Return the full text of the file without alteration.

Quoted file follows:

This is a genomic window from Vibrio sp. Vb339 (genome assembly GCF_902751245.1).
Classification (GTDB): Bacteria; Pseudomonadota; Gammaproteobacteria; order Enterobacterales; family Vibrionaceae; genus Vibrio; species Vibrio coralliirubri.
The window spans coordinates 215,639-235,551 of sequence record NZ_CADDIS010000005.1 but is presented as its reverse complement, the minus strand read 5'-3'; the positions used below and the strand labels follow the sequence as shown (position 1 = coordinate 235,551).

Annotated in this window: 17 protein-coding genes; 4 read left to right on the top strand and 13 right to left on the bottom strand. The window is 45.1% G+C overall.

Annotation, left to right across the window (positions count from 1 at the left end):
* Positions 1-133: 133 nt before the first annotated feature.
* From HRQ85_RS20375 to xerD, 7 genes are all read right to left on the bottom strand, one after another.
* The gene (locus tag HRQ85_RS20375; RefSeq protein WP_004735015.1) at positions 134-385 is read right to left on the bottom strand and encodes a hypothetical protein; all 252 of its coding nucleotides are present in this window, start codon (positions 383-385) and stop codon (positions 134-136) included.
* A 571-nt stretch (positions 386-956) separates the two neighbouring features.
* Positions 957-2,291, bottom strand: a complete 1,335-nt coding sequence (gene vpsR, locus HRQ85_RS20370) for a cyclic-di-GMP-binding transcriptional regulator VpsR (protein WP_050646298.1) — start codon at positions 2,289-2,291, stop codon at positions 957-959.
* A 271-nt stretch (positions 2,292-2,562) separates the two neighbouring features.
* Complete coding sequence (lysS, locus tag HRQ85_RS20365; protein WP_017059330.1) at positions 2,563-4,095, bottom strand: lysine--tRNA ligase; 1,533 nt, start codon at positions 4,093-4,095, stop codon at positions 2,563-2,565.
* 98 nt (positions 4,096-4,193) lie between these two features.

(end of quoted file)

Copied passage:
This is a genomic window from Vibrio sp. Vb339 (genome assembly GCF_902751245.1).
Classification (GTDB): Bacteria; Pseudomonadota; Gammaproteobacteria; order Enterobacterales; family Vibrionaceae; genus Vibrio; species Vibrio coralliirubri.
The window spans coordinates 215,639-235,551 of sequence record NZ_CADDIS010000005.1 but is presented as its reverse complement, the minus strand read 5'-3'; the positions used below and the strand labels follow the sequence as shown (position 1 = coordinate 235,551).

Annotated in this window: 17 protein-coding genes; 4 read left to right on the top strand and 13 right to left on the bottom strand. The window is 45.1% G+C overall.

Annotation, left to right across the window (positions count from 1 at the left end):
* Positions 1-133: 133 nt before the first annotated feature.
* From HRQ85_RS20375 to xerD, 7 genes are all read right to left on the bottom strand, one after another.
* The gene (locus tag HRQ85_RS20375; RefSeq protein WP_004735015.1) at positions 134-385 is read right to left on the bottom strand and encodes a hypothetical protein; all 252 of its coding nucleotides are present in this window, start codon (positions 383-385) and stop codon (positions 134-136) included.
* A 571-nt stretch (positions 386-956) separates the two neighbouring features.
* Positions 957-2,291, bottom strand: a complete 1,335-nt coding sequence (gene vpsR, locus HRQ85_RS20370) for a cyclic-di-GMP-binding transcriptional regulator VpsR (protein WP_050646298.1) — start codon at positions 2,289-2,291, stop codon at positions 957-959.
* A 271-nt stretch (positions 2,292-2,562) separates the two neighbouring features.
* Complete coding sequence (lysS, locus tag HRQ85_RS20365; protein WP_017059330.1) at positions 2,563-4,095, bottom strand: lysine--tRNA ligase; 1,533 nt, start codon at positions 4,093-4,095, stop codon at positions 2,563-2,565.
* 98 nt (positions 4,096-4,193) lie between these two features.